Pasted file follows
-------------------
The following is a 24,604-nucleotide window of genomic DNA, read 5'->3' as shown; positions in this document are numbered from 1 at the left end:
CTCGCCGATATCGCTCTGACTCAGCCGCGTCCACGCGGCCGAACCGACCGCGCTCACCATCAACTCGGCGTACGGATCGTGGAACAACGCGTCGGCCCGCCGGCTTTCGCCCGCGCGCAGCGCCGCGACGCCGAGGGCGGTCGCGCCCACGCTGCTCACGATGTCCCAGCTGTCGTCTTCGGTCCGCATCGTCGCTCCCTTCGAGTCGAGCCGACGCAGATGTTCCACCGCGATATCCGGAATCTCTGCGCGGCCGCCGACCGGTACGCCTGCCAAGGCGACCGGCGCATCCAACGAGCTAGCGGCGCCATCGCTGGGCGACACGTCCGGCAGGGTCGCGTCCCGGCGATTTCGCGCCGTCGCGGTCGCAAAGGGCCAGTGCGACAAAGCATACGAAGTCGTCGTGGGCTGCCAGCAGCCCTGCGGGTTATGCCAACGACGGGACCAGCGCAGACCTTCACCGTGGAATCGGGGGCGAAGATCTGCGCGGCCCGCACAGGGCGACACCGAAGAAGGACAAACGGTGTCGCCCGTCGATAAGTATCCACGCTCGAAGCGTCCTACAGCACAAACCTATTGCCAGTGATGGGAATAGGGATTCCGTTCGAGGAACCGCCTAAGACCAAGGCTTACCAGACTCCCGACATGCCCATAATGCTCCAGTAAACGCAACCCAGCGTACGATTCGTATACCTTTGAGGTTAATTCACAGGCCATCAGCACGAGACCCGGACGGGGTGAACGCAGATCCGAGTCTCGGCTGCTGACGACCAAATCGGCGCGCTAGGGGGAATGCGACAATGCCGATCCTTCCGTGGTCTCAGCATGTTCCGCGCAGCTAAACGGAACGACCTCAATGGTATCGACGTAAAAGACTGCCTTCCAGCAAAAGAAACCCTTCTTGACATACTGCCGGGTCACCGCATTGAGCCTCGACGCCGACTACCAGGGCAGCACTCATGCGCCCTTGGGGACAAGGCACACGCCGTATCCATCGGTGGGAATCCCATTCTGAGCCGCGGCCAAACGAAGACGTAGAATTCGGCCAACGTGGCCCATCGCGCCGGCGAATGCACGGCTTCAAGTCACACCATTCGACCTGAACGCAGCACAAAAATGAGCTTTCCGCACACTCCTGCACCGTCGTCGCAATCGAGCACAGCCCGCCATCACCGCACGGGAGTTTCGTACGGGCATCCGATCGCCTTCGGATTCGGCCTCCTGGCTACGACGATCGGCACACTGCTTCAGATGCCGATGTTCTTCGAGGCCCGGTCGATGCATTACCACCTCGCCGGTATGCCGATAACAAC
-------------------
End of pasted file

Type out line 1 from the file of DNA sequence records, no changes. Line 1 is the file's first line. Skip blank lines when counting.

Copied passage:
The following is a 24,604-nucleotide window of genomic DNA, read 5'->3' as shown; positions in this document are numbered from 1 at the left end: